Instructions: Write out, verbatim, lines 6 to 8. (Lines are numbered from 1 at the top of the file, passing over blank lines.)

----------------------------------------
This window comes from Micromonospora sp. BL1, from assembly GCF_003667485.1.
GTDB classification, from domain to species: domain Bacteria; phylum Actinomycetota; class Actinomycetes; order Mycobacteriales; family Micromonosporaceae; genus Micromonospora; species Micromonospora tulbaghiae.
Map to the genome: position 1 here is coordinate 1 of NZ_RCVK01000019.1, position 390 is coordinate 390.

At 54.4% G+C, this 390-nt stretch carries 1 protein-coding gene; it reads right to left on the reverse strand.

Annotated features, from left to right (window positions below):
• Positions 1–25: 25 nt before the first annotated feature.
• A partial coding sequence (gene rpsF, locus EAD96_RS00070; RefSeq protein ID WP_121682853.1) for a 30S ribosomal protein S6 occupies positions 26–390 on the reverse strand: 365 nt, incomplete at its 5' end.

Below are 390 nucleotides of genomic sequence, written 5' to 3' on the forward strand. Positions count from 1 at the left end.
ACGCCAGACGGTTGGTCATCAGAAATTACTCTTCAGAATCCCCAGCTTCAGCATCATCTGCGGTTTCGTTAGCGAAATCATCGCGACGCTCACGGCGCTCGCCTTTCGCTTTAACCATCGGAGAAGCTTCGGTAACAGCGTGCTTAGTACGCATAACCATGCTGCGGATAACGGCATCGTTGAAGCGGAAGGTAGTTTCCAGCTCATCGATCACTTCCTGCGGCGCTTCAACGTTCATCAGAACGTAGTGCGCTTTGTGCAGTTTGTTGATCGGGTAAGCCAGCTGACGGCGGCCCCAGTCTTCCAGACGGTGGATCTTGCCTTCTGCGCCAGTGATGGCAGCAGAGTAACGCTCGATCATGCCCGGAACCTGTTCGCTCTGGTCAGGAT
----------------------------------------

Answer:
• Positions 1–25: 25 nt before the first annotated feature.
• A partial coding sequence (gene rpsF, locus EAD96_RS00070; RefSeq protein ID WP_121682853.1) for a 30S ribosomal protein S6 occupies positions 26–390 on the reverse strand: 365 nt, incomplete at its 5' end.

Below are 390 nucleotides of genomic sequence, written 5' to 3' on the forward strand. Positions count from 1 at the left end.